Musicians and Bikers are not conventionally grouped together. Not on the streets; not in literature. So it makes perfect sense that David Byrne stands at the intersection of these two pursuits. He recently completed his book Bicycle Diaries, a culmination of 30 years of bike rides and observations from city streets around the world.
We have 50 signed copies of the book available (sold out). And if you sign up on our new Public website we'll have many other bike related items in the near future.
Reading Byrnes' book is a lot like taking a bike ride through a new city. You don't know what to expect next. You will encounter some stuff that makes you want to get off, stop and think, other parts you can't wait to rush through. You are never told what to think and are always allowed to proceed at your own speed. You could even take the ride in reverse, beginning with the Appendix and Epilogue where you will learn a range of things - why raccoon tails present problems on helmets, what New York can learn from Bogota, why "sidewalk ballet" is essential, and a lot more. There is something for everyone here, unless you are not interested in any of the following: art, politics, music, food, Brazil, modernism, David Byrne himself. At his formidable website you will find, among many other things, many more professional book reviews.
I came across David Byrne's connection to bikes and urban culture while researching a bike rack design contest for NYC earlier this year. Having some parallel interests and a little good fortune, I met with him shortly thereafter, and have been keeping in touch with him a bit since. He's helped me to figure out some practical things, like what type of foldable bike works best for travel, and some designer things, like how Corbusian concepts screwed up urban planning. More than anything, he has reminded me how much more authentic (and fun) it is when the world is truly seen from an individual viewpoint. He helped remind me why I really ride my bike so often.
Byrne's biking perspective has little in common with the Lance Armstrong racing culture, cardio-oriented sports riders, or die hard commuters. "I don't ride my bike all over the place because it is ecological or worthy. I do it mainly for sense of freedom and exhilaration." There is thankfully very little focus on mechanics or technology. He is after all, a Talking Head not a Gear Head. His fierce political leanings are a constant refrain throughout the book. But even more persuasive are his actions. He has been riding a bike (and often risking his noggin) for thirty years, long before it became chic.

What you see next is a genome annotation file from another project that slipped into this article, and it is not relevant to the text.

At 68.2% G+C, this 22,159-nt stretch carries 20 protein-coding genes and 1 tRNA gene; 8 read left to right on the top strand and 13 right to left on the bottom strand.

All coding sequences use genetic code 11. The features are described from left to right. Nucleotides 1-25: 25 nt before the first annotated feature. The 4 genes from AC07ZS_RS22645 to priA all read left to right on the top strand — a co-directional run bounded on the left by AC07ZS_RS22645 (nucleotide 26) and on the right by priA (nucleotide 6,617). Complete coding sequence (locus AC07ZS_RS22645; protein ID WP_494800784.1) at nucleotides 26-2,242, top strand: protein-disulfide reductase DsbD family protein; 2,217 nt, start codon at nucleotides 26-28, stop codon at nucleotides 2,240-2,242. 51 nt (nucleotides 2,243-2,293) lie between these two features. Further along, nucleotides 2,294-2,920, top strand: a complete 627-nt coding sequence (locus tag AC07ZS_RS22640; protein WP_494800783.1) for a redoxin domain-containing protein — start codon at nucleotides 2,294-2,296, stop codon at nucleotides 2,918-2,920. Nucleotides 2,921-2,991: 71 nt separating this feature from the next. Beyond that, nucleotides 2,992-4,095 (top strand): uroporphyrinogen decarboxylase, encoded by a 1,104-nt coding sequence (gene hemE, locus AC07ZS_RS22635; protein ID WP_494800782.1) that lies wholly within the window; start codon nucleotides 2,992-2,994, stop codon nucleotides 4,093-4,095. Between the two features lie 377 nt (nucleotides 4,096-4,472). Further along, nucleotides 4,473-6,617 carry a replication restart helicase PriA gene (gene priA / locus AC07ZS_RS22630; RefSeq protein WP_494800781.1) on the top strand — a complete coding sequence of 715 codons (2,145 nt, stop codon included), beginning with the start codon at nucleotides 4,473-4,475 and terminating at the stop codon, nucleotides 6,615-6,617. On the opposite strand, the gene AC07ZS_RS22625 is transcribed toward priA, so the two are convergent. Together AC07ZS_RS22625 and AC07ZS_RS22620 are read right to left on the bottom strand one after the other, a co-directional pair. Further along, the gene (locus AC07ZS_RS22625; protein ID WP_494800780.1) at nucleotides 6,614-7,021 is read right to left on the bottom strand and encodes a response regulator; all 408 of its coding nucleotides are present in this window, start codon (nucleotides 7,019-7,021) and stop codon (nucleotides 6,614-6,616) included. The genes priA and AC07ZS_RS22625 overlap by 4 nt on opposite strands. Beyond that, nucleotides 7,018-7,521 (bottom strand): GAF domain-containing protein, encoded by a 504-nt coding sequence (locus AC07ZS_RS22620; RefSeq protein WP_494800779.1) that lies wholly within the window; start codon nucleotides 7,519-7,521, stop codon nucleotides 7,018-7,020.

Bikes simply allow Byrne to view the common world in a way that cars and other forms of transport do not. "On a bike, being just above pedestrian and car eye level, one gets a perfect view of the goings-on in one's own town." Biking keep him agile, balanced, a little defensive and humble. There is great humility in a rock star viewing the world this way. The book reminds me of George Nelson's How to See, which Nelson originally wrote to help civil servants appreciate design. Both works share the mission of asking us to look and think more personally and curiously about our man-made environment, as if it were new to us.
David Byrne hasn't only been studying urban culture from a bike saddle. He has used his celebrity to meet with the leaders of the modern urban design movement, like Denmark's Jan Gehl, Bogota's Enrique Penalosa, and New York's Janette Sadik- Kahn. He has incorporated the thought and vocabulary of Jane Jacobs into his view, and has become an articulate spokesperson for urban design fundamentals: intelligent sidewalks, mixed-use planning, diversity, density, and other basic concepts still generally underappreciated. His Town Hall meetings have reached a wide international audience. If this book does nothing more than introduce the ideas of these leaders of the urban movement to a broader public he will have been a remarkable advocate, as much as he demurs from that role.
I was lucky enough to see David Byrne in concert this summer at the Greek Theater in Berkeley. The performance was staggeringly great - tight, provocative, inspiring, even astounding. He is a consummate and riveting performer. OK, so Bicycle Diaries does not have quite the same energy and focus. It is after all, a diary. But this book, together with Byrne's other bike related activities - blog, Town Hall meetings, bike rack design - are as original as his seminal Talking Heads music, and may turn out to be as enduring. It is classic David Byrne. Same as it ever was.
*These fifty signed books (were) available on a first come first served basis. They cost $30 including shipping. We might not ship very fast, but biking is not always first about speed.
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